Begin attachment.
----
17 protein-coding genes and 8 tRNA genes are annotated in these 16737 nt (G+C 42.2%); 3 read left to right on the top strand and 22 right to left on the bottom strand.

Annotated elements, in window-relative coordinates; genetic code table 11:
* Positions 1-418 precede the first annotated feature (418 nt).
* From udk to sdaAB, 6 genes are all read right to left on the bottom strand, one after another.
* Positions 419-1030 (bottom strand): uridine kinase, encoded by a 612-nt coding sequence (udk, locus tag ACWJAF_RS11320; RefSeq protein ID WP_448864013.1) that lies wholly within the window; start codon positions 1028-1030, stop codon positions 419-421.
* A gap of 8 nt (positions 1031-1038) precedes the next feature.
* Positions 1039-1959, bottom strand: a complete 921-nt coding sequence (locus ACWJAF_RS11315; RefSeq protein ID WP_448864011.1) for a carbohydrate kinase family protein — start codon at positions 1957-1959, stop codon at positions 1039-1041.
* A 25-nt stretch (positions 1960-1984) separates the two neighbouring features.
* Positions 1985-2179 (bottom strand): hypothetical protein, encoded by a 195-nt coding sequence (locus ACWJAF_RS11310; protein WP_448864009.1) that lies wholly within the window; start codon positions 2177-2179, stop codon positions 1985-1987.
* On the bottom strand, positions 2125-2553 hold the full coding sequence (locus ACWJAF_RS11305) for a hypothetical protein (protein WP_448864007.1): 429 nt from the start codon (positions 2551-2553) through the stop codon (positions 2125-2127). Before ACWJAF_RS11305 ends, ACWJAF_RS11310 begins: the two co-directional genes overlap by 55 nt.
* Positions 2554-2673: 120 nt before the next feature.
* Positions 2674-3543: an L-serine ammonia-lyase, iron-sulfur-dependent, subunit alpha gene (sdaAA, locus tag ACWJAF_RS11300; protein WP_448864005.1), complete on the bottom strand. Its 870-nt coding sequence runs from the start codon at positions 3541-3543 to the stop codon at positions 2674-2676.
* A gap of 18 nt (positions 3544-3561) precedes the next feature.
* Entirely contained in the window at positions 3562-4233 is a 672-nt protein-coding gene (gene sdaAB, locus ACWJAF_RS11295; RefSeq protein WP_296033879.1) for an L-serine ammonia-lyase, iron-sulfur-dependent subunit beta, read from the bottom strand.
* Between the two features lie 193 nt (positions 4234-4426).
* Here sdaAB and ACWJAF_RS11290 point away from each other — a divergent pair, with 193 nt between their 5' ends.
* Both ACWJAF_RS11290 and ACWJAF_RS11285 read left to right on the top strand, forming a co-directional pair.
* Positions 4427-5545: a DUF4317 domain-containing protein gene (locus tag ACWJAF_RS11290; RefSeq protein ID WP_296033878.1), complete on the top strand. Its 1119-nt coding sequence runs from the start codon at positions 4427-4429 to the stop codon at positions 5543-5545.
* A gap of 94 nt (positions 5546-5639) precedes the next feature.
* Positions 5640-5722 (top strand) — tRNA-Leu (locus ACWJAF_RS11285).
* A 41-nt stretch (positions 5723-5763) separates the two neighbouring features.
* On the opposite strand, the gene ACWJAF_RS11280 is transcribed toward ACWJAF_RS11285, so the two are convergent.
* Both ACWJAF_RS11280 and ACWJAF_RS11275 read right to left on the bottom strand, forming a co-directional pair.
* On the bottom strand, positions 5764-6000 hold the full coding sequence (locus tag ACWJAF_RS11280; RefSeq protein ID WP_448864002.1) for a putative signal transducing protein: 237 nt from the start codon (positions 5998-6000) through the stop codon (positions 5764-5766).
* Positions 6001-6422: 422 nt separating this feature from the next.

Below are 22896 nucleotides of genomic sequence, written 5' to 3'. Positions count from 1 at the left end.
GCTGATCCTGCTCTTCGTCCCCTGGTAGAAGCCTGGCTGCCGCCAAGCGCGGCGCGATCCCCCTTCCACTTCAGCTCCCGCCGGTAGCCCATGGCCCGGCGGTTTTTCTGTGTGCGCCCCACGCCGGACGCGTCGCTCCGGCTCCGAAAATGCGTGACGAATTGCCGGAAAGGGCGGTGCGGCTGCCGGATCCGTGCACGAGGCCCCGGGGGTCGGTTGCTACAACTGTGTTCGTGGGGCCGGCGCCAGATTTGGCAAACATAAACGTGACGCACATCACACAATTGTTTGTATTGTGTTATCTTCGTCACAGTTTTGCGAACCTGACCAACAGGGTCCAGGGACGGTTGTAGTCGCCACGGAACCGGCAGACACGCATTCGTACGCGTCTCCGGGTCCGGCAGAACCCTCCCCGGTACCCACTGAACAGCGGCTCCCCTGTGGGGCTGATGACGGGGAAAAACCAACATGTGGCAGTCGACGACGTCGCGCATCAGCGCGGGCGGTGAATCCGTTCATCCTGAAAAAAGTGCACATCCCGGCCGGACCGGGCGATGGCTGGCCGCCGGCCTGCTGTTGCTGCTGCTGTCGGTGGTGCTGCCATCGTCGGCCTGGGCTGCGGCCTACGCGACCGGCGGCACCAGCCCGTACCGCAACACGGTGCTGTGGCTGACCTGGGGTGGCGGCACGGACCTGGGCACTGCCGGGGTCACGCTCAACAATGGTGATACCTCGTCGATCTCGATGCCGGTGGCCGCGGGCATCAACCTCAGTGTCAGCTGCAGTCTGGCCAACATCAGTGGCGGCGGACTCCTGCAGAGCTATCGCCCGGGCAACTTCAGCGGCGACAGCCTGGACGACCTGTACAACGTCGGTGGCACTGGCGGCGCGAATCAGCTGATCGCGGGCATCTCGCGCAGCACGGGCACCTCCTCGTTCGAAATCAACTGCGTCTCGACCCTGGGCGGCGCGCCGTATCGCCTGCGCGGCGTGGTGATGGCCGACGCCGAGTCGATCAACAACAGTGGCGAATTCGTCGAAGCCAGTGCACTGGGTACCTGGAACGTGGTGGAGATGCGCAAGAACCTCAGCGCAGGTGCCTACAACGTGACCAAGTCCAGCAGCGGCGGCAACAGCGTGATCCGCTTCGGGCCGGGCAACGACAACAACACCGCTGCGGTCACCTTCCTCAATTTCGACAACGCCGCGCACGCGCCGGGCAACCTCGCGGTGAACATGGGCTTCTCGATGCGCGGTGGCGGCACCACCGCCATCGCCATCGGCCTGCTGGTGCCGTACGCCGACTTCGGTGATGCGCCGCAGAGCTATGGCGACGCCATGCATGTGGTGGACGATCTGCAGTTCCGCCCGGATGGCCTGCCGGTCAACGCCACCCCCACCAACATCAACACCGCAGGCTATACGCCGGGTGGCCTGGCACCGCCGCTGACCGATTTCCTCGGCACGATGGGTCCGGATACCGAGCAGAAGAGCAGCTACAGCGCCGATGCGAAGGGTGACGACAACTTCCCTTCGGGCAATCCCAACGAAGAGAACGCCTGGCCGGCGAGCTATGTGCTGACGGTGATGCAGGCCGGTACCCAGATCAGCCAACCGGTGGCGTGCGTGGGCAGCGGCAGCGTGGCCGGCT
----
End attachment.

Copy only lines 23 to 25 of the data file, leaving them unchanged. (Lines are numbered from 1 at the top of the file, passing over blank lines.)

* Both ACWJAF_RS11280 and ACWJAF_RS11275 read right to left on the bottom strand, forming a co-directional pair.
* On the bottom strand, positions 5764-6000 hold the full coding sequence (locus tag ACWJAF_RS11280; RefSeq protein ID WP_448864002.1) for a putative signal transducing protein: 237 nt from the start codon (positions 5998-6000) through the stop codon (positions 5764-5766).
* Positions 6001-6422: 422 nt separating this feature from the next.